Rain chains and downspouts are gutter systems to manage rainwater around a property. Both have their pros and cons. In this article, we’re going to compare the two types of gutter systems. By the time you reach the end, you’ll be sure of which way to go.
Rain Chains vs Downspouts
Rain chains have less water-holding capacity than regular downspouts. What this means is that during heavy rains, the gutter system connected to a rain chain will get overwhelmed and overflow, not being able to funnel all the water away.
Downspouts are generally significantly stronger and sturdier than rain chains. It will take a storm to get them off the wall, for example. For a rain chain, a strong gust might be enough for damage. Keeping chains close to the walls helps avoid some force of the wind – or just attaching the lower end of a rain chain to the ground with a hook works perfectly.
Downspouts are used to collect rainwater and take it away from the foundations of the property. That’s not the case with chains. Rain chains do not move the water. The point of moving the water away is that it prevents erosion.
Rain chain advantages
Rain chains don’t offer the same utility or water-carrying efficiency as downspouts. It’s not recommended to replace your entire rainwater gutter system with rain chains, especially if you live in areas with heavy rainfall. Chains do have their unique perks though.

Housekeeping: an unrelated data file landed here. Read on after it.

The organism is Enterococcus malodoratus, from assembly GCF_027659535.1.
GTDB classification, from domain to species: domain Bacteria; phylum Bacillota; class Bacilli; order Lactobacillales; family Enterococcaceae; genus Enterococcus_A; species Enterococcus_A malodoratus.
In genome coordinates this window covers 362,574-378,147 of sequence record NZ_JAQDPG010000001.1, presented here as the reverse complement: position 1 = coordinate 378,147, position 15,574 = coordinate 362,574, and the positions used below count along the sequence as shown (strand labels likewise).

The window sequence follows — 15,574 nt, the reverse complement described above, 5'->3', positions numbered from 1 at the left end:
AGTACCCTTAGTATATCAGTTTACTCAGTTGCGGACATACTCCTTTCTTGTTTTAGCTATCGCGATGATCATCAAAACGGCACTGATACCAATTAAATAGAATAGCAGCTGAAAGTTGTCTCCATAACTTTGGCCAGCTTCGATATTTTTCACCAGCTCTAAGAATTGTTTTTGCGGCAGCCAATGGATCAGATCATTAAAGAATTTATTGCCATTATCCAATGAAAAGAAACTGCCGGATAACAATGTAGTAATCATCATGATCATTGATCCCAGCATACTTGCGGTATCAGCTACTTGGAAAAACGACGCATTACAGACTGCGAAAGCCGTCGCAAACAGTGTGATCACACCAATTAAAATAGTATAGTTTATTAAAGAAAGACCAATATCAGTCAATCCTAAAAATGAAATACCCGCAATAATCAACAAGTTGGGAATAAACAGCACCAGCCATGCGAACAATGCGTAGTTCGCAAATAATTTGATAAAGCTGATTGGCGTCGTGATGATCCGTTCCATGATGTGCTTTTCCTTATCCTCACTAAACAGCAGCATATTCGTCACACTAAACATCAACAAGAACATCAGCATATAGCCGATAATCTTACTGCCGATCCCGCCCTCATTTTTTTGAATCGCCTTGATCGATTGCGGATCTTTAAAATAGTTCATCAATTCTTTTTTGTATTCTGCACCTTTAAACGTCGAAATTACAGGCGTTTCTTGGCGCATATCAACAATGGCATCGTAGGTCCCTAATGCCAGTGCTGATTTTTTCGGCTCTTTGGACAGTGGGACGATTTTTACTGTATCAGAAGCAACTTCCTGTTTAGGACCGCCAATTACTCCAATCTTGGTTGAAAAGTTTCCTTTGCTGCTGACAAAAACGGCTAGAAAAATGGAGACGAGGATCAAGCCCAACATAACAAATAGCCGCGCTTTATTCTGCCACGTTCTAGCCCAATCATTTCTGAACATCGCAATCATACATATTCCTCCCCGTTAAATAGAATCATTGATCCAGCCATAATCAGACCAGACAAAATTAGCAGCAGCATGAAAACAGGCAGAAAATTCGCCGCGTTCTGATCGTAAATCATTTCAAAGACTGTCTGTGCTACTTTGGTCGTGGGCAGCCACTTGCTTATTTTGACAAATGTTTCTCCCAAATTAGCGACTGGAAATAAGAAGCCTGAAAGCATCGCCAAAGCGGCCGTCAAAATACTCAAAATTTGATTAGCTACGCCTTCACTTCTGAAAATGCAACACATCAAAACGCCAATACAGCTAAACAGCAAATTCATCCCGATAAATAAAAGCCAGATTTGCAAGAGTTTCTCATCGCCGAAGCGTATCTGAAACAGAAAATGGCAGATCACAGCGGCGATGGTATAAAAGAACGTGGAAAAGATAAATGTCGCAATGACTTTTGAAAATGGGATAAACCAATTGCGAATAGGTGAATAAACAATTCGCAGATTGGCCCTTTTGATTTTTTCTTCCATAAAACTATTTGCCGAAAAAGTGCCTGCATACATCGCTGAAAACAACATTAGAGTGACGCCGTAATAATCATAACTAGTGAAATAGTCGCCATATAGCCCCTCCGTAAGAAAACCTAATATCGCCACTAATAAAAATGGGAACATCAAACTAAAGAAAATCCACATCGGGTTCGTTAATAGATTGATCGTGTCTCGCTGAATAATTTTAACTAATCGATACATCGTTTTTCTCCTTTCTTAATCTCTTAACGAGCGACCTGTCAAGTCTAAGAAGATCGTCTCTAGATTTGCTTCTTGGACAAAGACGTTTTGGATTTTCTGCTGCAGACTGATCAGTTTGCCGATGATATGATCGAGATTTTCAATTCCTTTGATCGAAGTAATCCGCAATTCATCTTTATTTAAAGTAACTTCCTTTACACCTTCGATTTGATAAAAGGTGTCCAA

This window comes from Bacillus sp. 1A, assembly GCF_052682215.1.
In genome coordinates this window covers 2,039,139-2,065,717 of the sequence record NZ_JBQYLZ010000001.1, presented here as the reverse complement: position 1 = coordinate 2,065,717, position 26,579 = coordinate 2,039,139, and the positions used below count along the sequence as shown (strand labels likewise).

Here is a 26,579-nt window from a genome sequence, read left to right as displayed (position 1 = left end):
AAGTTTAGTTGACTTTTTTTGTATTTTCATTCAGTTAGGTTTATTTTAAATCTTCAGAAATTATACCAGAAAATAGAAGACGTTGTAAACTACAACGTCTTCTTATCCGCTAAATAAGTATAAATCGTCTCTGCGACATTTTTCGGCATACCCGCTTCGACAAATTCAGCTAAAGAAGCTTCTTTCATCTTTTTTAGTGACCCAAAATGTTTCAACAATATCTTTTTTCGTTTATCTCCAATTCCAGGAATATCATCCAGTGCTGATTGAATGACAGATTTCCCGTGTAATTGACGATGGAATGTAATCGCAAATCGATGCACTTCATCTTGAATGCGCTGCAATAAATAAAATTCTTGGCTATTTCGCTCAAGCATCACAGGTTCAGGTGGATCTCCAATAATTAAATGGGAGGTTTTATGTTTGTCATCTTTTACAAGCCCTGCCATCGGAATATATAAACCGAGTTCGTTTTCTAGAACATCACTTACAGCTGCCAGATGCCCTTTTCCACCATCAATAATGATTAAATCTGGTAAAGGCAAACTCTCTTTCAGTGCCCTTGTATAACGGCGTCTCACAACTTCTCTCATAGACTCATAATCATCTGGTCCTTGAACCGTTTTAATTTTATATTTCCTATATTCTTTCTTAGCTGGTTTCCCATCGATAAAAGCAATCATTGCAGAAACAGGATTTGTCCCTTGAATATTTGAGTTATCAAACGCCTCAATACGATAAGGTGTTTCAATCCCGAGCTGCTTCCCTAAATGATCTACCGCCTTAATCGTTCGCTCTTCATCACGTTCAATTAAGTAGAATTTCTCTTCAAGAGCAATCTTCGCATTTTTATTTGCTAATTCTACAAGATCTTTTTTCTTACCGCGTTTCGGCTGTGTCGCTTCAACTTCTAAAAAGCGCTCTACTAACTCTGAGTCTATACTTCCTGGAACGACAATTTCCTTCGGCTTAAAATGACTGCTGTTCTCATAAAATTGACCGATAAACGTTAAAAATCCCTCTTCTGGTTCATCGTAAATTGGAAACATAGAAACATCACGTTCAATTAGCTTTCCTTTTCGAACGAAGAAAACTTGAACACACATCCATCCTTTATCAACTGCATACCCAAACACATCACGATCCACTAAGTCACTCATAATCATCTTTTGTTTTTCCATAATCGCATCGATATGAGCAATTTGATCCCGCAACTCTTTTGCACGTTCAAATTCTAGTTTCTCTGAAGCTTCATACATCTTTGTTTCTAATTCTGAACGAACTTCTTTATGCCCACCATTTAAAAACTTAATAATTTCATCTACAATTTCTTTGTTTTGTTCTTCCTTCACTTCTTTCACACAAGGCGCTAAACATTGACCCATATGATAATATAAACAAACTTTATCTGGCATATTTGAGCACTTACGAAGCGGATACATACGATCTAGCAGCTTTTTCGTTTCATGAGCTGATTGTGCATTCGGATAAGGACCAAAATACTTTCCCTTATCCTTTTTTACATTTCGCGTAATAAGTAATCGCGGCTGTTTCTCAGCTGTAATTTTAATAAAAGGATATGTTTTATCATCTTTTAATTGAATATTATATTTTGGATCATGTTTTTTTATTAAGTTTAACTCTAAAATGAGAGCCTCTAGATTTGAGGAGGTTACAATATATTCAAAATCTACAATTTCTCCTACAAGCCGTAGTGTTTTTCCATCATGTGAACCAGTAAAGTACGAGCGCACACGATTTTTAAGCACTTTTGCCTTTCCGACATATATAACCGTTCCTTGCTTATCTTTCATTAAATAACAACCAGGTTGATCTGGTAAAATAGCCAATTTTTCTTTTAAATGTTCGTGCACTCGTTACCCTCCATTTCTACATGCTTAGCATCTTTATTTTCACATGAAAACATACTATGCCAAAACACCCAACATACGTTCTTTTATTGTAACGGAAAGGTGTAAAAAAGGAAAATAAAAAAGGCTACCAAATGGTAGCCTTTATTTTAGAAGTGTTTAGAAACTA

Chains are much more attractive than downspouts. In fact, that’s the primary reason for their usage. They come in different styles, colors, and materials. For example, copper rain chains can patina over time, giving that beautiful vintage look. Additionally, chains can turn into ice sculptures when water freezes in the winters (though this can damage the gutter by putting too much load on it).
Rain chains don’t get clogged like downspouts do with leaves that float along the water in the gutters during rain and wind storms.
Fancier rain chains have pails or cups apart from the central chain. This helps to slow water down as it moves from top to bottom. Water moves by trickling down on the next cup or pail. This creates a pleasant sound, much better than the drain-like flushing sound that downspouts produce.
Great for watering
Rain chains can be installed in gardens as an alternative, low-maintenance watering system. They can also be connected to step pots and planters with plants in them so that each cup provides water to a specific piece of soil.
Which one is right for you?
A rain chain is not a replacement for a gutter system built around downspouts. Also, if you’re living in areas with regular rains and strong winds, you will need stronger chains. It’s better to depend on downspouts for the utility while using rain chains in the front where they will be visible perfectly – purely for the looks.
Ideally, a rain chain is an aesthetic water feature that can be installed in a way that also provides certain utility. However, the main value out of chains installed around your property will be purely visual (and auditory when it rains).
Additional Source: How to Install a Rain Chain
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